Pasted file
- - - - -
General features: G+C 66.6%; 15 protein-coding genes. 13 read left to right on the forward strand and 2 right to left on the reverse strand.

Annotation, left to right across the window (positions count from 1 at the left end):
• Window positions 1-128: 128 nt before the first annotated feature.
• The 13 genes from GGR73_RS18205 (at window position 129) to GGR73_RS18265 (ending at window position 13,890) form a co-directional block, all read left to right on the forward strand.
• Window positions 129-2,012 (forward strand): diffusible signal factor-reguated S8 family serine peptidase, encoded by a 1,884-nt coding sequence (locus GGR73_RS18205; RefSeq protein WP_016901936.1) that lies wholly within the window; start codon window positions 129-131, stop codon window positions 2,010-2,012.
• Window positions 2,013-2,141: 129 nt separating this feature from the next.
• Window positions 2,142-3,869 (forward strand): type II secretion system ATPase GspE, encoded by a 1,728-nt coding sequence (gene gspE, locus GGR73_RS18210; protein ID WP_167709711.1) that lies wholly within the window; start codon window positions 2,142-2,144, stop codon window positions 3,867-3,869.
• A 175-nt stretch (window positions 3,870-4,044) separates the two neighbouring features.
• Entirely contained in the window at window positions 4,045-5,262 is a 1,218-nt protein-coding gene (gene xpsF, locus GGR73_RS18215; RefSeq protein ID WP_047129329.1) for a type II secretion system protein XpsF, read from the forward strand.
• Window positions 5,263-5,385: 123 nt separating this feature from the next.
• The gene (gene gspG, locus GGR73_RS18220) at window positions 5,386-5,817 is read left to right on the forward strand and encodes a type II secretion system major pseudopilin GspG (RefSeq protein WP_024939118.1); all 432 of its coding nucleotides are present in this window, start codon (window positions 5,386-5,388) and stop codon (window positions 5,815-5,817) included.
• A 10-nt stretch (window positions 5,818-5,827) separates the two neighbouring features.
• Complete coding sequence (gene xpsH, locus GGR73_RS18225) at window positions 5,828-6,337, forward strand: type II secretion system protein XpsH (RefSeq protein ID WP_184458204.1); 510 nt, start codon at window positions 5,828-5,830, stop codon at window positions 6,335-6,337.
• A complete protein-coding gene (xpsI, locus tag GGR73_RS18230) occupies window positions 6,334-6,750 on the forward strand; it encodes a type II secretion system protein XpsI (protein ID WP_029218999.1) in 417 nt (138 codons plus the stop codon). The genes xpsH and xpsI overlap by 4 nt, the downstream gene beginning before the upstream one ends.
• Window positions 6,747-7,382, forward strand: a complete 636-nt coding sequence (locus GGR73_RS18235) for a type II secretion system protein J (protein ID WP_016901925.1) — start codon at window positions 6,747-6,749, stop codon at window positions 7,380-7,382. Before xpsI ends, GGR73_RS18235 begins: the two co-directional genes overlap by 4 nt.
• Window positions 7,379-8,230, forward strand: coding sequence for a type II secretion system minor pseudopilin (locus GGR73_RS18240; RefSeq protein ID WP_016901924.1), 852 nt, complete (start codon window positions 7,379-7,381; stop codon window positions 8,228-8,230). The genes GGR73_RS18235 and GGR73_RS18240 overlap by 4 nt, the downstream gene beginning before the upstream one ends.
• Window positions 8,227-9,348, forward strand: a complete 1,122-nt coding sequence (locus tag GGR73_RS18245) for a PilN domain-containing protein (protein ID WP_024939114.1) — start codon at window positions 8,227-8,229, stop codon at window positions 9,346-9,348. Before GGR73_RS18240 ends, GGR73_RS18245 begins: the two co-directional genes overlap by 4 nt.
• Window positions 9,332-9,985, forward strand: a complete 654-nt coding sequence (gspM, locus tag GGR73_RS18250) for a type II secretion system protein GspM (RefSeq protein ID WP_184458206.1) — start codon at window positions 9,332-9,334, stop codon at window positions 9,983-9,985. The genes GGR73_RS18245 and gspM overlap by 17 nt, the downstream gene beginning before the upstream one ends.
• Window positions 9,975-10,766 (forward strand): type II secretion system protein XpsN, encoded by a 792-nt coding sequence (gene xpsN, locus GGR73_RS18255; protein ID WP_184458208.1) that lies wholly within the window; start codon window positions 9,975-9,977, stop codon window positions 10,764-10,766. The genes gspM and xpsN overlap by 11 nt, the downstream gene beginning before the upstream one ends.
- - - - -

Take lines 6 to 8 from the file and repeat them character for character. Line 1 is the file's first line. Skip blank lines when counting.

• Window positions 2,013-2,141: 129 nt separating this feature from the next.
• Window positions 2,142-3,869 (forward strand): type II secretion system ATPase GspE, encoded by a 1,728-nt coding sequence (gene gspE, locus GGR73_RS18210; protein ID WP_167709711.1) that lies wholly within the window; start codon window positions 2,142-2,144, stop codon window positions 3,867-3,869.
• A 175-nt stretch (window positions 3,870-4,044) separates the two neighbouring features.